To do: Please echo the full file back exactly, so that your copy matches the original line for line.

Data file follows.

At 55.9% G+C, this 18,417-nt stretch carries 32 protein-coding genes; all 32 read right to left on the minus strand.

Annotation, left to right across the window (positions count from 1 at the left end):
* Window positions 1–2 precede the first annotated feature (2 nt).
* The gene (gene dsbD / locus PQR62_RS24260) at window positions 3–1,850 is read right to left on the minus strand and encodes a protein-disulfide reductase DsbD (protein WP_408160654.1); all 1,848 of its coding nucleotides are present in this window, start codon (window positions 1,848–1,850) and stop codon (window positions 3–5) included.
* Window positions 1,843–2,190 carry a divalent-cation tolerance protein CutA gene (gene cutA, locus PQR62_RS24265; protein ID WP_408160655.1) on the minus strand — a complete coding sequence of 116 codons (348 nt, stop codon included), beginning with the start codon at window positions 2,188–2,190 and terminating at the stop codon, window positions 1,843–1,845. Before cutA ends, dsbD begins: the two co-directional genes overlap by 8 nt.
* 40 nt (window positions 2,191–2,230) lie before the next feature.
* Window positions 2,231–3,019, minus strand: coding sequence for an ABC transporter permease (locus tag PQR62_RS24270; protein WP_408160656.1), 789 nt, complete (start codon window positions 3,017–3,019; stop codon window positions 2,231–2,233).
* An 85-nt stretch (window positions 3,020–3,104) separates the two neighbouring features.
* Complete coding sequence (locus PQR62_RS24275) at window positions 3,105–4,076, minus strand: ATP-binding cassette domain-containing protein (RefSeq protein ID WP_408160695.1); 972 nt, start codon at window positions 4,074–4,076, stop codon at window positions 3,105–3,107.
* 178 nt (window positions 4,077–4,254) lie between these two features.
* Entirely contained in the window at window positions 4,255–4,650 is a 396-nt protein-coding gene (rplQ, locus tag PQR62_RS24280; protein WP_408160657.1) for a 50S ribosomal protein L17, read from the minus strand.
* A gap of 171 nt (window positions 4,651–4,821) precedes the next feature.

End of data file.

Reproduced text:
At 55.9% G+C, this 18,417-nt stretch carries 32 protein-coding genes; all 32 read right to left on the minus strand.

Annotation, left to right across the window (positions count from 1 at the left end):
* Window positions 1–2 precede the first annotated feature (2 nt).
* The gene (gene dsbD / locus PQR62_RS24260) at window positions 3–1,850 is read right to left on the minus strand and encodes a protein-disulfide reductase DsbD (protein WP_408160654.1); all 1,848 of its coding nucleotides are present in this window, start codon (window positions 1,848–1,850) and stop codon (window positions 3–5) included.
* Window positions 1,843–2,190 carry a divalent-cation tolerance protein CutA gene (gene cutA, locus PQR62_RS24265; protein ID WP_408160655.1) on the minus strand — a complete coding sequence of 116 codons (348 nt, stop codon included), beginning with the start codon at window positions 2,188–2,190 and terminating at the stop codon, window positions 1,843–1,845. Before cutA ends, dsbD begins: the two co-directional genes overlap by 8 nt.
* 40 nt (window positions 2,191–2,230) lie before the next feature.
* Window positions 2,231–3,019, minus strand: coding sequence for an ABC transporter permease (locus tag PQR62_RS24270; protein WP_408160656.1), 789 nt, complete (start codon window positions 3,017–3,019; stop codon window positions 2,231–2,233).
* An 85-nt stretch (window positions 3,020–3,104) separates the two neighbouring features.
* Complete coding sequence (locus PQR62_RS24275) at window positions 3,105–4,076, minus strand: ATP-binding cassette domain-containing protein (RefSeq protein ID WP_408160695.1); 972 nt, start codon at window positions 4,074–4,076, stop codon at window positions 3,105–3,107.
* 178 nt (window positions 4,077–4,254) lie between these two features.
* Entirely contained in the window at window positions 4,255–4,650 is a 396-nt protein-coding gene (rplQ, locus tag PQR62_RS24280; protein WP_408160657.1) for a 50S ribosomal protein L17, read from the minus strand.
* A gap of 171 nt (window positions 4,651–4,821) precedes the next feature.